Space: Above and Beyond: “The Farthest Man from Home”

The Farthest Man from Home

by Sarah Stegall

copyright 1995 by Sarah Stegall

It still looks too much like “Battlestar Galactica”.

“Space: Above and Beyond” aired its first regular season episode, “The Farthest Man from Home”, on Friday and it failed to ignite me. The computer graphics were top notch. The acting was fine, and the writing, as always, had the undercurrents of poetry that brand all of executive producers Glen Morgan and Jim Wong’s work. But somehow it just did not click for me. Am I too old for this show? I love space opera. I love “Star Wars”. But this is somehow not working for me.

All the elements are there. You can’t get much better than taking a page from Herman Melville’s “Moby Dick”, with a rescued survivor almost echoing Ishmael’s “I alone have escaped to tell thee”. The theme of “Farthest Man” seemed to be about returning home, an ancient and powerful theme dating back at least to Odysseus. And there were moments of reflective beauty in the writing, where an honest heart was speaking:

Nathan: “I was close.”

Shane: “To her?”

Nathan: “To home.”

A finer rendering of “home is where the heart is” can hardly be found. But this fine and elegant writing does not make up for some plot deficiencies which are just too distracting.

A soldier who defies authority by going against orders in fulfilling a “higher mission” is a staple of heroic fiction. But the key to making him a hero is to make the purpose of his defiance either self-sacrifice or the service of a higher goal than the assignment he has been given. He can defy orders only if those orders keep him from accomplishing a more worthy goal. In Nathan West’s case, this does not apply. His desertion in search of his lost love is not the service of a higher good, but the fulfillment of a personal quest. While it is noble of him to want to find Kylen, and it is certainly lucky for him that he managed to rescue two survivors, the bare fact is that he endangered his mission, which was to be performed in the service of a whole fleet of people. If Davy Crockett had walked out of the Alamo at a critical moment to find a lost dog we would not still be building statues of him in Texas. The same goes for Shane and Hawkes, who likewise deserted their posts┬áduring the mission┬áto further a personal agenda. All three of these young hotheads should have been keel-hauled.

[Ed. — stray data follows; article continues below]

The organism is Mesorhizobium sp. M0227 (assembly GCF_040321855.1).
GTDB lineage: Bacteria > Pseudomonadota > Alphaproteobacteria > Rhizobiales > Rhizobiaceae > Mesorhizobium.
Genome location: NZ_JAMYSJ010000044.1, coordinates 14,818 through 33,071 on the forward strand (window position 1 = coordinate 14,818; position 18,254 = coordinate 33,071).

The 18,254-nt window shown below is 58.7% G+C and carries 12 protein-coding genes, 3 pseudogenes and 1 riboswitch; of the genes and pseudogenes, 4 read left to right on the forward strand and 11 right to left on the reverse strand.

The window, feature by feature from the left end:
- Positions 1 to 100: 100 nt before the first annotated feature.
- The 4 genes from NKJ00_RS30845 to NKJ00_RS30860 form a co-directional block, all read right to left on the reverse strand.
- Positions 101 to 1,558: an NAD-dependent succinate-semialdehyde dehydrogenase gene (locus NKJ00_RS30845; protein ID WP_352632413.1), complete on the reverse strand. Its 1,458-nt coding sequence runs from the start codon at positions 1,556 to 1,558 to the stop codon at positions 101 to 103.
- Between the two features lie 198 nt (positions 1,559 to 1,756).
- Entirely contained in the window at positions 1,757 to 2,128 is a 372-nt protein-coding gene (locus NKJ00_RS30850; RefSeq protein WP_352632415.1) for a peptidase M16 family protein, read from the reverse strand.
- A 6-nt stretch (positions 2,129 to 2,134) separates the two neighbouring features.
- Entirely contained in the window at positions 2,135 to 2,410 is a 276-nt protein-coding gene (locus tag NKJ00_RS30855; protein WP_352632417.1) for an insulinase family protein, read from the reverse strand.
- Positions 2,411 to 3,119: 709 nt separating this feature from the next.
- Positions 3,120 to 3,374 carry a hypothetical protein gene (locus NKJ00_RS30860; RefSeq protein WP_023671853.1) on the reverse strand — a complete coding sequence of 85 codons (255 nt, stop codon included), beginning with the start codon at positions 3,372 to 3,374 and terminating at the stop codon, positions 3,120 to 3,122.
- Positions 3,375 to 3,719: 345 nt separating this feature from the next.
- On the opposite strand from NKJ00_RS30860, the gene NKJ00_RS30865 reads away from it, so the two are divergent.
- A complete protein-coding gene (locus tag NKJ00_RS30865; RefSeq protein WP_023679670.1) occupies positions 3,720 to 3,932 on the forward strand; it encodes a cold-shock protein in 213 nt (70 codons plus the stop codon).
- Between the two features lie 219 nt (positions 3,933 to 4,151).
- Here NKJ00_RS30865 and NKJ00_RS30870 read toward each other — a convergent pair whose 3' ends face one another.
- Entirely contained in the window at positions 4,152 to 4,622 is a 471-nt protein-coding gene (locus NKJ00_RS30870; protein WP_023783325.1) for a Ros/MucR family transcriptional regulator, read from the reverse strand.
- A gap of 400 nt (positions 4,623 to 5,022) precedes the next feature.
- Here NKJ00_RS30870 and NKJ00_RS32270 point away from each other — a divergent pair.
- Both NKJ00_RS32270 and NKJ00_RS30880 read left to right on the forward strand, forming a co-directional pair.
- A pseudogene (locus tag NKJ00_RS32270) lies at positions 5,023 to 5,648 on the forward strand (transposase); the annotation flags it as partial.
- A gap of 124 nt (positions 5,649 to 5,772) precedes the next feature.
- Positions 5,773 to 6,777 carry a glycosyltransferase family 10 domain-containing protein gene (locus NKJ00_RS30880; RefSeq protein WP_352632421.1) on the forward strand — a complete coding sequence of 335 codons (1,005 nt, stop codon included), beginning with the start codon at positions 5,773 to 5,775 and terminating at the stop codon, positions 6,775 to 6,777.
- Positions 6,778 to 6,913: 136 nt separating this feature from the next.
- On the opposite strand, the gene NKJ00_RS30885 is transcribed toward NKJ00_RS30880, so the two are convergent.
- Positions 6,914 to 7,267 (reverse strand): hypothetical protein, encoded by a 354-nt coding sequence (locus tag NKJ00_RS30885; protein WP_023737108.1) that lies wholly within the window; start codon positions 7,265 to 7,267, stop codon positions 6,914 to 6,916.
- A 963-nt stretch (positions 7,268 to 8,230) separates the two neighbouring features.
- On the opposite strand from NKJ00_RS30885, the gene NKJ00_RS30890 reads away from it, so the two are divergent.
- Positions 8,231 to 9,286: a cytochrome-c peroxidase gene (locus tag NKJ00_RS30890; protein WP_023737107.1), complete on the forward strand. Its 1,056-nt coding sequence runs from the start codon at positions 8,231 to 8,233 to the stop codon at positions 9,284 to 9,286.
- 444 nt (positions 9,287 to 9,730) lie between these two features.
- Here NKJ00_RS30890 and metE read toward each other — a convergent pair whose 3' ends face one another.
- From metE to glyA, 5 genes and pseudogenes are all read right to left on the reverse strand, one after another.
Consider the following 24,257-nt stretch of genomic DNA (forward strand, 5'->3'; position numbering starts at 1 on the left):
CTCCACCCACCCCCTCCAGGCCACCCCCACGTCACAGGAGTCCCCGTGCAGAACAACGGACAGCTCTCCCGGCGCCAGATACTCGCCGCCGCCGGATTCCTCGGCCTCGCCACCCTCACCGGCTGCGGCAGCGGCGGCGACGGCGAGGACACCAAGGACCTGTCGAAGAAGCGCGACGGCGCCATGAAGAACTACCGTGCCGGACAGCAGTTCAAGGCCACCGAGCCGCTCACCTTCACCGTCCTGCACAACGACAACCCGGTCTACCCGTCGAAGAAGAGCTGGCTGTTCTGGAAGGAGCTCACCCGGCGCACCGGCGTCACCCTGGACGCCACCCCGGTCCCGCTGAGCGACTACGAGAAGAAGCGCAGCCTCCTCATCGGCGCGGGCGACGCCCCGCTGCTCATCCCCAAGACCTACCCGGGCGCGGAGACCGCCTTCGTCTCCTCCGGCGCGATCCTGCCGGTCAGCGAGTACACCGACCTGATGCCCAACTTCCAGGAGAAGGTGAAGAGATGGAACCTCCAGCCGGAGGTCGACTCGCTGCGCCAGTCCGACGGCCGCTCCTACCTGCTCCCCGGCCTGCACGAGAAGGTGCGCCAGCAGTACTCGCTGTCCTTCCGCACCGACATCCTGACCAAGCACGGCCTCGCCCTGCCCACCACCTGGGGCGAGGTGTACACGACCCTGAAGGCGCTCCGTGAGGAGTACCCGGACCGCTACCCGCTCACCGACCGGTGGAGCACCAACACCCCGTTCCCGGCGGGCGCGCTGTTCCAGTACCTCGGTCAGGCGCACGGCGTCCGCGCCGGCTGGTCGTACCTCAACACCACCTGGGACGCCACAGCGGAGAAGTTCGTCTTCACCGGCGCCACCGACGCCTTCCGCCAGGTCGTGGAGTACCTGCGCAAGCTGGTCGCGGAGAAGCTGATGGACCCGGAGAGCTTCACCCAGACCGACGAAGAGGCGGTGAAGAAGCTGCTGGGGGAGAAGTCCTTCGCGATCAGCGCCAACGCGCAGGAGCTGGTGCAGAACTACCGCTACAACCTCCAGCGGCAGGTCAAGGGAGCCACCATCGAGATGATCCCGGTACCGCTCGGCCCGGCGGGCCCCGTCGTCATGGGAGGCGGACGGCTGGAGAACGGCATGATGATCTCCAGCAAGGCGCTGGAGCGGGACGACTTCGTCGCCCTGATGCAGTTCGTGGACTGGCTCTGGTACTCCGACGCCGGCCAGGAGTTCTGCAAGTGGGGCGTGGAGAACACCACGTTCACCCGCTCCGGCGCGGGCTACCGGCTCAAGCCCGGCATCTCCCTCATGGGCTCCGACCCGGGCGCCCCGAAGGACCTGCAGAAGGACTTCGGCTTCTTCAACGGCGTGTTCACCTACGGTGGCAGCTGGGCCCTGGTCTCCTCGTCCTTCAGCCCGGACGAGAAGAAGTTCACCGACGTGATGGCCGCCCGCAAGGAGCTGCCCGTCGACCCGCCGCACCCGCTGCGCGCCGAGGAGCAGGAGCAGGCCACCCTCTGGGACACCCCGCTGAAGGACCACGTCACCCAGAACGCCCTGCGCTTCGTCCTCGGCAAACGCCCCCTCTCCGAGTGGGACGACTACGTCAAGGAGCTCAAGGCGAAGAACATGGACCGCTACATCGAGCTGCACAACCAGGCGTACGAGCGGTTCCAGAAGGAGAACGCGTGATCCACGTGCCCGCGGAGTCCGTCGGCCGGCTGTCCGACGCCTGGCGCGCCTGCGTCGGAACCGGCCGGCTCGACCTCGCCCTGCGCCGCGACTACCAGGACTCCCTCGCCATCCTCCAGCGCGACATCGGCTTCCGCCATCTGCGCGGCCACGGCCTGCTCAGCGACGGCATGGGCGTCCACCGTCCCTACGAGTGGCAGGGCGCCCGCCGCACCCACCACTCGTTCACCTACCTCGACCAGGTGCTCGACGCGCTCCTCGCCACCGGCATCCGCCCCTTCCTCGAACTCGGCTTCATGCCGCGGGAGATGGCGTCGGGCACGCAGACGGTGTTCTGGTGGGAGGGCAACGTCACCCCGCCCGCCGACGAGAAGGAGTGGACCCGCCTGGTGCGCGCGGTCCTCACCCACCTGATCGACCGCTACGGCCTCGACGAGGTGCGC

This is the same Errant Child Syndrome that killed “Earth 2” for me. A child (or someone who behaves like one) wanders off and has to be rescued. When my children do that they get punished: Nathan West does not even get a slap on the wrist. [What the hell is “compartmentalized information”? A file? An X-file?] The logical solution to the Errant Child is to put a leash on the idiot until he wises up. For sure you don’t give him any more responsibilities. You do NOT put him back in the line of duty in control of powerful weapons of war.

There were some very nice little moments in this episode. Nathan finding Kylen’s hairbrush with her hair still in it was a poignant moment, more touching, because more familiar, than finding her talking-ID clue a moment later. When he hides from the alien patrol (who still look like either Cylons or 15th century French knights in armor) his one eye peers out from his hiding place like a single witness to atrocity. McQueen, still my favorite character, has a very good line (“Every life in this war is tied together”) and a very bad one (“..every grunt who hits the beach…” Hello? Did I just wander into a John Wayne movie?). Nathan alternates stupid actions with wisdom beyond his years (or capacity) with lines like, “Fifty years from now on that burnt spot the trees will be back, and so will we.” The 58th Squadron still resembles a group of dorm mates more than a pack of trained killers, but Shane Vansen is a wonderful character–strong, feminine, a natural leader. The women on this show are excellent. I never feel condescended to. Even Hawkes got a good line: “They never make these things with tanks in mind”, alluding to a helmet design that does not take account of his physical differences, delivered with a self-deprecating half-smile that speaks of pain and acceptance.

Glen Morgan and James Wong, writers and producers for this series, are clearly attempting a large canvas. Surely “ambition” is defined by someone who opens an episode with John F. Kennedy’s famous “going to the moon” speech. It sets a tone of idealism and youthful hope that carries through the episode as a cross-current against the rampant militarism of the overlying text. But I need a clearer picture of what this show is about. Is it about Nathan West’s pining after a lost girl? Is it about the trial by fire of a handful of young and naive teenagers? Or is it about a larger story, the struggle for survival not just of a species (Homo sapiens) but of a dream (as yet undefined). The answers are still shaking themselves out, so I will wait for next week. I have a lot of faith in Morgan, Wong and David Nutter, and the cast is shaping up well. But they need to structure tighter plots, give us military behavior more suited to the next century than the last, and lose the most annoying soundtrack since “Three’s Company” left the air.

This one gets three hammerheads out of five.